Short run performance of initial public offerings: A case of Nairobi Securities Exchange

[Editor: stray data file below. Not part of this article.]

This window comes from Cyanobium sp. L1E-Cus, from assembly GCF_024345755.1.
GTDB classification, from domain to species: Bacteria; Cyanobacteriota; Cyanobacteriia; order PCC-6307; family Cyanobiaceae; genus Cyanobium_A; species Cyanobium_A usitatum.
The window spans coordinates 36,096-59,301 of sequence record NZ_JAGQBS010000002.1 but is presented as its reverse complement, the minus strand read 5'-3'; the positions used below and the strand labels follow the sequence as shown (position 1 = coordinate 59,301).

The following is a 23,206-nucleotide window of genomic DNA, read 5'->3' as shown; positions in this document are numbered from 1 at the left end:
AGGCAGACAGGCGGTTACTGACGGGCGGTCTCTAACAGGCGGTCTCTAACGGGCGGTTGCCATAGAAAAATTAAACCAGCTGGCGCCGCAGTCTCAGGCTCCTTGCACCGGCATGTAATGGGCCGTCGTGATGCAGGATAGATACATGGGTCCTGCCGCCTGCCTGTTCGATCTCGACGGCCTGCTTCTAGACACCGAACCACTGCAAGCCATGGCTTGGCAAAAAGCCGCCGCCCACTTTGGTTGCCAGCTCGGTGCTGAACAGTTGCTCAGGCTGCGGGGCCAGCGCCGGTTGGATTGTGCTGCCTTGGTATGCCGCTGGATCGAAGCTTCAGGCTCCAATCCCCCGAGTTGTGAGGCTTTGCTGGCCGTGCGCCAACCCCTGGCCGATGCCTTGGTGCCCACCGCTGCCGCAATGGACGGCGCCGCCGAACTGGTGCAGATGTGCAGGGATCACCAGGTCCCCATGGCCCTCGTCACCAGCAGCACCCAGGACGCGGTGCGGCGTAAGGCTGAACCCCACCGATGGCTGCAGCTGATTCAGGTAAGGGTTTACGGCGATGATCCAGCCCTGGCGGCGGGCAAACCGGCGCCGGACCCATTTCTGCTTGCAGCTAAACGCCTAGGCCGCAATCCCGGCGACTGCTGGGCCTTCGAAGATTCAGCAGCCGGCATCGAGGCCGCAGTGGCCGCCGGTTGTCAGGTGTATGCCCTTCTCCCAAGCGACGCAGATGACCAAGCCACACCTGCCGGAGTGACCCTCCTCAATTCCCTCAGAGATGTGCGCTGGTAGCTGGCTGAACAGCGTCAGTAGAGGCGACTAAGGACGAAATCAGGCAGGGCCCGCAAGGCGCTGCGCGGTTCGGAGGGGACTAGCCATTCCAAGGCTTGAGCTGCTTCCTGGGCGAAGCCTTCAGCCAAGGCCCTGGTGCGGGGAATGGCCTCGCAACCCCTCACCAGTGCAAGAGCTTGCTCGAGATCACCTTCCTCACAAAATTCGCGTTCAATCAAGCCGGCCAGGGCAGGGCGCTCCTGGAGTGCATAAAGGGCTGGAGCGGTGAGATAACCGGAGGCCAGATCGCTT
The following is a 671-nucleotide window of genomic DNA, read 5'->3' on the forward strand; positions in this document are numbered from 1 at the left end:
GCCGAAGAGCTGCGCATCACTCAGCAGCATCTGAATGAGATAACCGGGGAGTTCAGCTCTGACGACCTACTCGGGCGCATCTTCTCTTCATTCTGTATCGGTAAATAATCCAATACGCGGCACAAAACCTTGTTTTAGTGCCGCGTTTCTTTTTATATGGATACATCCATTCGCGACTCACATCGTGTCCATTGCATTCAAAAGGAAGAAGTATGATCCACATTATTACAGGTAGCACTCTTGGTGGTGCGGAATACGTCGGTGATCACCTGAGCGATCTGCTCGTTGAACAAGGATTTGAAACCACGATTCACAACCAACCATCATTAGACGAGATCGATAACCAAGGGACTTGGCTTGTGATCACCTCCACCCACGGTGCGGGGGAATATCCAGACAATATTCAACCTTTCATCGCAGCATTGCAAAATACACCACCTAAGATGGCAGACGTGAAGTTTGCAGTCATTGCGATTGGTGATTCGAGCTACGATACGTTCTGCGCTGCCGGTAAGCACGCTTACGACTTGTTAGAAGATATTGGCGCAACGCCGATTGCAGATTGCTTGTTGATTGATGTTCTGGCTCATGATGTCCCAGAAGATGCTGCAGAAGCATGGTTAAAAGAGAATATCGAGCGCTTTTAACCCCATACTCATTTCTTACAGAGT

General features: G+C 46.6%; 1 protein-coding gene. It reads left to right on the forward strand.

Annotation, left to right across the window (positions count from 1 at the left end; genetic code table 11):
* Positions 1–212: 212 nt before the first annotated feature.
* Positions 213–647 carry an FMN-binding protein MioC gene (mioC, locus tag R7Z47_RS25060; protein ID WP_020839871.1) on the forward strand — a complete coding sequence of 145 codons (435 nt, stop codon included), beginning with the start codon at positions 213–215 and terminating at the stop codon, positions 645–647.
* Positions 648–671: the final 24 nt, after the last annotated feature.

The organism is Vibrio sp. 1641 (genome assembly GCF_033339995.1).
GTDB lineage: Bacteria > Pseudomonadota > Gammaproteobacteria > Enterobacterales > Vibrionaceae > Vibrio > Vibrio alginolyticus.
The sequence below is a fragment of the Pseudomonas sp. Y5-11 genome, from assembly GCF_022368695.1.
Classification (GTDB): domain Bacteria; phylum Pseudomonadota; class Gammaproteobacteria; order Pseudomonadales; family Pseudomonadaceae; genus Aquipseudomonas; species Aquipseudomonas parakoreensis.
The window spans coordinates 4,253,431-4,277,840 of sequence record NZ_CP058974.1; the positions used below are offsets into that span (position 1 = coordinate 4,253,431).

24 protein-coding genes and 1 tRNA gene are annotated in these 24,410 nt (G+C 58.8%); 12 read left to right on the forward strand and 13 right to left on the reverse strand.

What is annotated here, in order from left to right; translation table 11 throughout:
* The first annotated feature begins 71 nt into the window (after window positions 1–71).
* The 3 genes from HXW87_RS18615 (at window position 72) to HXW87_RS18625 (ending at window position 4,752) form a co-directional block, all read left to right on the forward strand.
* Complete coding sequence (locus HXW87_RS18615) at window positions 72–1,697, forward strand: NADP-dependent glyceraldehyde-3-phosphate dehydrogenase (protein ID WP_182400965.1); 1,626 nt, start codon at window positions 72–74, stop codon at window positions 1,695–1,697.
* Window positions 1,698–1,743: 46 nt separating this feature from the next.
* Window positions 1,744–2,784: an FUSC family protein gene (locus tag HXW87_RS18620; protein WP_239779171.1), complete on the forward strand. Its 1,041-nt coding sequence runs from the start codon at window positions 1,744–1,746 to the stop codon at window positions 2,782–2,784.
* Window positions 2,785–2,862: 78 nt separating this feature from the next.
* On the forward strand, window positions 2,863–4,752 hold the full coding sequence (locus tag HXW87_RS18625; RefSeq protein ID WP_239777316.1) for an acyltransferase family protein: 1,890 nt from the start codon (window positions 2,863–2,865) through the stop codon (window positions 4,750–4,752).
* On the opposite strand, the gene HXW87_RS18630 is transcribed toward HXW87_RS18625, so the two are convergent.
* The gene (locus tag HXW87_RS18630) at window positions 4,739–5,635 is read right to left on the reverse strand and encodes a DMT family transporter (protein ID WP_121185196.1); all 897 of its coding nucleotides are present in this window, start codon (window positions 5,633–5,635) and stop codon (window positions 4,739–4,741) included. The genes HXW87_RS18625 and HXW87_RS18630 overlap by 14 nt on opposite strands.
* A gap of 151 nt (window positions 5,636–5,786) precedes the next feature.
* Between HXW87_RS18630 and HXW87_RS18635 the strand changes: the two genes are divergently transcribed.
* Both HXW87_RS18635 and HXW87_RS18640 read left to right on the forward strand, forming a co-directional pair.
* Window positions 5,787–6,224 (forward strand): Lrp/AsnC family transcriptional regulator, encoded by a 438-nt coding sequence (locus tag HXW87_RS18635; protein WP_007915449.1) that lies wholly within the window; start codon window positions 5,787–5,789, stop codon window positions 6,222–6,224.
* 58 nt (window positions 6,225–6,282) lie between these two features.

This study is aimed at building and improving the growing literature on performance of IPO’s at the Nairobi Securities Exchange. It aims at identifying whether the companies relative value is higher than that of its industry peers after floating the shares. The study examined all the 8 IPO’s issued between 2005 and 2011 and analyzed the value of the company within 30 days after the IPO. Much of the studies that have been carried on this issue have been on measuring the performance by use of Marginal Adjusted Initial Return (MAIR), Marginal Buy and Hold Return (MABHR) and Cumulative Marginal Return (CAR). This study deviates from these methodologies and instead measures the market to book ratios and market capitalization to come up with a conclusive evidence of the study. Results obtained from the analysis showed that 75% of the companies studied had a higher relative value during the period under study than their related industry peers operating in the same sector. There is evidence from the study that the offering price of IPO’s is under priced since in all the cases, there was a huge increase in the first day share prices thereby indicating that the offering price is not fairly priced in comparison with the market price.